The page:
We are developing a novel methodology that can simulate magnetic spin fluctuations coupled with lattice vibrations, and are adding it to existing electronic structure codes. The result will provide an unprecedented first-principles capability to study pressure-induced structural phase transformations under dynamic loading conditions in materials with complex electronic structures, such as iron and plutonium.
The study of magnetic spin fluctuations in materials and their coupling to lattice vibrations and instabilities has a long history, but is still in its infancy when it comes to quantitative understanding and predictions. For materials near a quantum critical point (such as plutonium metal), or for magnetic or strongly correlated systems undergoing structural transformations to paramagnetic or weakly correlated phases, the detailed understanding of spin fluctuations and their impact on interatomic interactions is still lacking. In recent years, several experimental and theoretical developments have taken place in two seemingly disparate fields: the physics of plutonium metal and discovery of fluctuating spin and orbital moments in this system, and in situ x-ray characterization of materials undergoing laser-induced shock compression and discovery of a reversible structural transformation. Currently, there are no quantitative models for the kinetics of pressure-induced structural phase transformations in magnetic and correlated systems because the massive electronic transitions occur concurrently. We are developing a novel capability to calculate the impact of thermal and quantum magnetic fluctuations on interatomic interactions and atomic motion in correlated materials (such as plutonium and iron) from first principles. This new computational capability will address two pressing stockpile stewardship challenges: to model the mechanical and thermal properties of plutonium and its alloys as they age, and to understand the kinetics of volume-collapse transitions in magnetic (e.g., iron) and correlated systems (e.g., rare earths and actinides) under dynamic loading. Improvements to our understanding of plutonium will provide a platform for building physics-based predictive models of plutonium aging and temperature-dependent properties.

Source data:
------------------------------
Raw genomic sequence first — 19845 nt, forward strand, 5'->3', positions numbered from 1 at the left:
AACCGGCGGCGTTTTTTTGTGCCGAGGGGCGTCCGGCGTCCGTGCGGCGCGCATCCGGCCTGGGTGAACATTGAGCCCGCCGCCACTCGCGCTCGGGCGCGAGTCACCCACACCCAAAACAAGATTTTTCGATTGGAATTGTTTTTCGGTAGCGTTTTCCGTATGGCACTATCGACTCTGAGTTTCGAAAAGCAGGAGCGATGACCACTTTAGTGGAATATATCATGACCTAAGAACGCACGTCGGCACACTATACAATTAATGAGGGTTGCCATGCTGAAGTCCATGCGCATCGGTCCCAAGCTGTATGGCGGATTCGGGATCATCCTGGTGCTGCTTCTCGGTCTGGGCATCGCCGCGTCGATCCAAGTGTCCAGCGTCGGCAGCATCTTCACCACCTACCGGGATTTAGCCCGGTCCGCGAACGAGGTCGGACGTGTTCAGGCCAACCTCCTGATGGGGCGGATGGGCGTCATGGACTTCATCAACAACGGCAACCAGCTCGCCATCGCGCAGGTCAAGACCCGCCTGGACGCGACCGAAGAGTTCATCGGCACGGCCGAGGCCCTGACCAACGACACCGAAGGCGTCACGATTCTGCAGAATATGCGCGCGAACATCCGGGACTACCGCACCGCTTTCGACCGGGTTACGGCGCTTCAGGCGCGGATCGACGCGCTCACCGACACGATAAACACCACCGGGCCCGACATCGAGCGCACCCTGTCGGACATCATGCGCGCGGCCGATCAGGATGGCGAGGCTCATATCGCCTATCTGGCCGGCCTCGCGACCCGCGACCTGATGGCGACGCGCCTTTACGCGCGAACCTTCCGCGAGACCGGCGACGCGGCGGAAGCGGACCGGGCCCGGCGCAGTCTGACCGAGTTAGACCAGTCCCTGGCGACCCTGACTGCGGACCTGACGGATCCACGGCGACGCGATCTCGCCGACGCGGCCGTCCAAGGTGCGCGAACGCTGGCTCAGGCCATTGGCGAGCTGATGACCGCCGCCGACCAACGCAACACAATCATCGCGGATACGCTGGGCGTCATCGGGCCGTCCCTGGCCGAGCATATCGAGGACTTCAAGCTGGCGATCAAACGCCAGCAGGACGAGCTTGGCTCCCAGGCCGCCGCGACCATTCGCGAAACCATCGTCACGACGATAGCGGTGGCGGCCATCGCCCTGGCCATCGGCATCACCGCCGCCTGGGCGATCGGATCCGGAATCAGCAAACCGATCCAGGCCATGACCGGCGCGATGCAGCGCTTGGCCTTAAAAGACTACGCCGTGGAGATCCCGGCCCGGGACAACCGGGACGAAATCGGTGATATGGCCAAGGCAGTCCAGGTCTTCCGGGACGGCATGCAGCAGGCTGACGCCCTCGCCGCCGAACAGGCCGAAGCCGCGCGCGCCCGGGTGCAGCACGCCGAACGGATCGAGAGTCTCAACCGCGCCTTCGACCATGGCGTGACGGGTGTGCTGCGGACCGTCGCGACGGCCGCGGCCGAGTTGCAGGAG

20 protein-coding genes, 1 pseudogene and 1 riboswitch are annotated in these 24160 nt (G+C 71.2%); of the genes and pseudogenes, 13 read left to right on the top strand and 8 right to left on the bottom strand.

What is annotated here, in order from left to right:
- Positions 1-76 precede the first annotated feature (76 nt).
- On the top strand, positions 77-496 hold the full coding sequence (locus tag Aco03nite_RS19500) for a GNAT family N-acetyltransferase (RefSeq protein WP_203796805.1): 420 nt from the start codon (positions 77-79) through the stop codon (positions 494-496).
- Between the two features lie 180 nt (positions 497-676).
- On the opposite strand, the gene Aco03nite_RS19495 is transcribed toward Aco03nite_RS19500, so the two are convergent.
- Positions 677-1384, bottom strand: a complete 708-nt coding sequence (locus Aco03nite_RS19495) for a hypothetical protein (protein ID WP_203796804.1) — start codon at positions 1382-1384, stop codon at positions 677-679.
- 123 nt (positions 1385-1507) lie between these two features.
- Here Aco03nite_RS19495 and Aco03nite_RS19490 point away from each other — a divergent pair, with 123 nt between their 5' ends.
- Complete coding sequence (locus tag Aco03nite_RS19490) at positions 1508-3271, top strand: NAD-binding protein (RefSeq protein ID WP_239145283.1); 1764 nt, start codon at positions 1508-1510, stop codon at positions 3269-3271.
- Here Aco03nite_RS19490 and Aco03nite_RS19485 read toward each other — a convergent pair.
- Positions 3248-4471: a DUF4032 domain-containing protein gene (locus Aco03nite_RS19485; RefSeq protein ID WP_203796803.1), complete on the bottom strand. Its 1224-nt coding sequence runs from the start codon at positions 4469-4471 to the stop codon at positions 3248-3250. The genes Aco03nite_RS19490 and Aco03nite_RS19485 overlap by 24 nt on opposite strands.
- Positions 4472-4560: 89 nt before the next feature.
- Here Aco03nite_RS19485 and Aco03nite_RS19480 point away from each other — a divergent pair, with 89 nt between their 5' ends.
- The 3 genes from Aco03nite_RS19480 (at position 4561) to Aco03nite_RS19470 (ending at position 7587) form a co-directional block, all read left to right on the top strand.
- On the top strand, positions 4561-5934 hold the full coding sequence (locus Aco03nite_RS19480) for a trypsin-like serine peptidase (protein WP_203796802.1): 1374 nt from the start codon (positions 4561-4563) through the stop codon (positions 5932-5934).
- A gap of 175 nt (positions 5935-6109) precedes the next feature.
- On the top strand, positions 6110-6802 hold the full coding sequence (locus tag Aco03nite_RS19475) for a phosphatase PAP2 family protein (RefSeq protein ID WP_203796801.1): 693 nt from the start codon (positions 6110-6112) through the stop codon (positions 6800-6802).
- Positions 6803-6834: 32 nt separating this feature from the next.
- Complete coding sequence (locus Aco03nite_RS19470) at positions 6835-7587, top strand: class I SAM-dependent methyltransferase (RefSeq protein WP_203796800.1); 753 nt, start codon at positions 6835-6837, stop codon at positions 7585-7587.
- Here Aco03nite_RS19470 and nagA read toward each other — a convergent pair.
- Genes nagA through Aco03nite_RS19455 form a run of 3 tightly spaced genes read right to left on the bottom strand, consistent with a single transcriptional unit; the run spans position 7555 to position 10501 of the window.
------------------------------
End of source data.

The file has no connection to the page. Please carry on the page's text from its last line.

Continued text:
If successful, we will introduce a new capability to substantially improve the current first-principles modeling of the structure and dynamics of many magnetic and correlated metals and alloys. From a broader perspective, spin–lattice fluctuations are fundamental to the understanding of such phenomena as high-temperature superconductivity, ultrafast laser demagnetization, magnetic coercivity in permanent magnets, and spin currents in spintronic devices that use the properties of electrons to transmit, process, and store information. This new capability will bring unprecedented understanding of the complex phase diagram of plutonium metal, and explain, for the first time, many of its puzzling temperature-dependent mechanical and structural properties. The new capability will also improve understanding of material behavior under extreme conditions. For example, it will explain recent laser-driven shock experiments in single-crystalline iron that have revealed reversible structural phase transformations accompanied by massive demagnetization on a 100-ps timescale.
Our work supports the DOE nuclear security objective of maintaining the safety, security, and effectiveness of the nation's nuclear deterrent without nuclear testing. The code development and computational challenges involved in this project will benefit Livermore's high-performance computing, simulation, and data science core competency, while the improved understanding of plutonium will support the stockpile stewardship mission focus area.
In FY17 we (1) made a novel implementation of constrained-spin density functional theory within the molecular dynamics simulation model, Vienna Ab Initio Simulation Package (VASP) code; (2) implemented a new semi-direct minimization technique that can speed up the calculations by more than an order of magnitude; and (3) found new low-energy spin-configurations in delta-plutonium (see figure).
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